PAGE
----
After all, democracy and stability have to be achieved, right?

Defense
Secretary Rumsfeld quickly denied the permanent basing report, but
quite frankly, that means nothing. Secretary Rumsfeld has repeatedly
proven he is not to be believed – especially on “sticky”
matters such as: Osama bin Laden, WMD, torture, civilian casualties,
“enemy combatants,” and legal due process.

Senator
Kerry could set himself apart from President Bush by expressly renouncing
the Bush Doctrine and calling for a return to the Powell Doctrine.
For those who dropped the Powell Doctrine down the “memory
hole,” essentially, the Powell Doctrine expresses: 1) that
military action should be used only as a last resort and only when
there is a direct threat to national security by the intended target;
2) the force, when used, should be overwhelming and disproportionate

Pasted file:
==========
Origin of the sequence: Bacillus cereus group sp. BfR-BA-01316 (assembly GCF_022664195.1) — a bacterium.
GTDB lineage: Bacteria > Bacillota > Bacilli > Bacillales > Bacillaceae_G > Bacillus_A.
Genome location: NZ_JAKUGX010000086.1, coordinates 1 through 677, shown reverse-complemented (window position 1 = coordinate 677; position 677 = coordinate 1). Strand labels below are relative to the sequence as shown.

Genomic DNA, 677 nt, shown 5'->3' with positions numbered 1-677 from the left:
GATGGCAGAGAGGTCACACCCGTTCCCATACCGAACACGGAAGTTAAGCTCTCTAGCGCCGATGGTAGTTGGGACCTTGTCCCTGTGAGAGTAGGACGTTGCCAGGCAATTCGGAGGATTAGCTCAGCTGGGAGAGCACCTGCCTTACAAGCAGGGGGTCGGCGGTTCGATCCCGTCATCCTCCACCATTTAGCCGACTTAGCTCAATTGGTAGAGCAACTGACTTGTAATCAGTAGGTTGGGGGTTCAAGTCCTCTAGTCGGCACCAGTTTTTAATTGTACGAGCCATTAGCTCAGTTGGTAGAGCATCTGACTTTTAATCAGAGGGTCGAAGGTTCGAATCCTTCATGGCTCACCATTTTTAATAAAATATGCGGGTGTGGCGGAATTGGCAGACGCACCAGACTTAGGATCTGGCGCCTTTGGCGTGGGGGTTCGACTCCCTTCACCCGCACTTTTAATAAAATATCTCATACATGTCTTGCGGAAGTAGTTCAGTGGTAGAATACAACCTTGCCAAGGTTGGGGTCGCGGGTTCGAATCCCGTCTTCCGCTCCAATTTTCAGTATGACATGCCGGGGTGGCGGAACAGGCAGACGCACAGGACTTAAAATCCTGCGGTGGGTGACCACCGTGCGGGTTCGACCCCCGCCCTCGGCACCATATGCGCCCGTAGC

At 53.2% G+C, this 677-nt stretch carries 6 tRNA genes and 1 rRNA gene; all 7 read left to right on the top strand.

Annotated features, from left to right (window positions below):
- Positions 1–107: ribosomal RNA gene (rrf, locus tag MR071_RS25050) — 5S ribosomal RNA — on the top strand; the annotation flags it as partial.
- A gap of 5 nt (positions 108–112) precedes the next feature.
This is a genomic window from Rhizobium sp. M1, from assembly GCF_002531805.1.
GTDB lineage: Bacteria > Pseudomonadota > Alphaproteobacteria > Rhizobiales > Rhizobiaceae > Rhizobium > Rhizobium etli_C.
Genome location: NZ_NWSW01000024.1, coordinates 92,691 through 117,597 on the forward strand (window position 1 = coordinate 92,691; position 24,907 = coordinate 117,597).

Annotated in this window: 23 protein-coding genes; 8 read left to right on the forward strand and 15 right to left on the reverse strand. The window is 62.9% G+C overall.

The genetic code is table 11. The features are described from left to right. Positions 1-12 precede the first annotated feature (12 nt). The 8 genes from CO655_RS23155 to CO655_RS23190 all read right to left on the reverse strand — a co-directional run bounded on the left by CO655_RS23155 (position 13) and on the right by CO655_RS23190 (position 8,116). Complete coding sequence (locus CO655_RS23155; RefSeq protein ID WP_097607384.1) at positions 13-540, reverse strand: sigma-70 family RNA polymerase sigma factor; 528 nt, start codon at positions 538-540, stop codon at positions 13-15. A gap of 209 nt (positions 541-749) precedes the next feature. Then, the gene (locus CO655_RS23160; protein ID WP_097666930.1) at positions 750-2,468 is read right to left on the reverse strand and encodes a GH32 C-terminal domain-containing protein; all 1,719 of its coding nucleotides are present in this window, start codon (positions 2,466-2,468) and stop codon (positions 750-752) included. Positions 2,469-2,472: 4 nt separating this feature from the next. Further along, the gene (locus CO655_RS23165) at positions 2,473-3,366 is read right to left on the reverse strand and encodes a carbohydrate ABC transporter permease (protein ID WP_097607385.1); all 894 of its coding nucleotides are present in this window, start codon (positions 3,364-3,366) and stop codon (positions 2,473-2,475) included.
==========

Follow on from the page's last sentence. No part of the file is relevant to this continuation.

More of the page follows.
to the enemy’s force; 3) there must be strong support for the
campaign by the general public; and, 4) and there must be a clear
exit strategy from the conflict in which the military is engaged.

By
calling for a return to the Powell Doctrine, Kerry can offer a previously
accepted, proven US policy alternative to the American people. Adopting
the Powell Doctrine at this point would plausibly allow an acceleration
of our withdrawal from Iraq, based, in part, upon the notion that
the American public was misled by the Bush administration about
WMD, Iraqi collaboration with al Qaeda, and the broader objectives
of Bush’s neocon handlers. This approach would also be consistent
with some of Kerry’s vague language about internationalization.

On
April 9, 1999, Candidate George W. Bush criticized President Clinton’s
Kosovo policies by saying: “Victory means exit strategy, and
it’s important for the president to explain to us what the
exit strategy is.” If only President Bush would live up to
his own words. If only Senator Kerry could come up with an original
idea. This November, American voters are faced with a terribly grim
choice: Bush or Bush Lite.

July
22, 2004

Chris
Farrell [send him
mail
], a former Army intelligence officer, defense contractor,
and educator. He is currently a researcher and public policy analyst
living in Northern Virginia.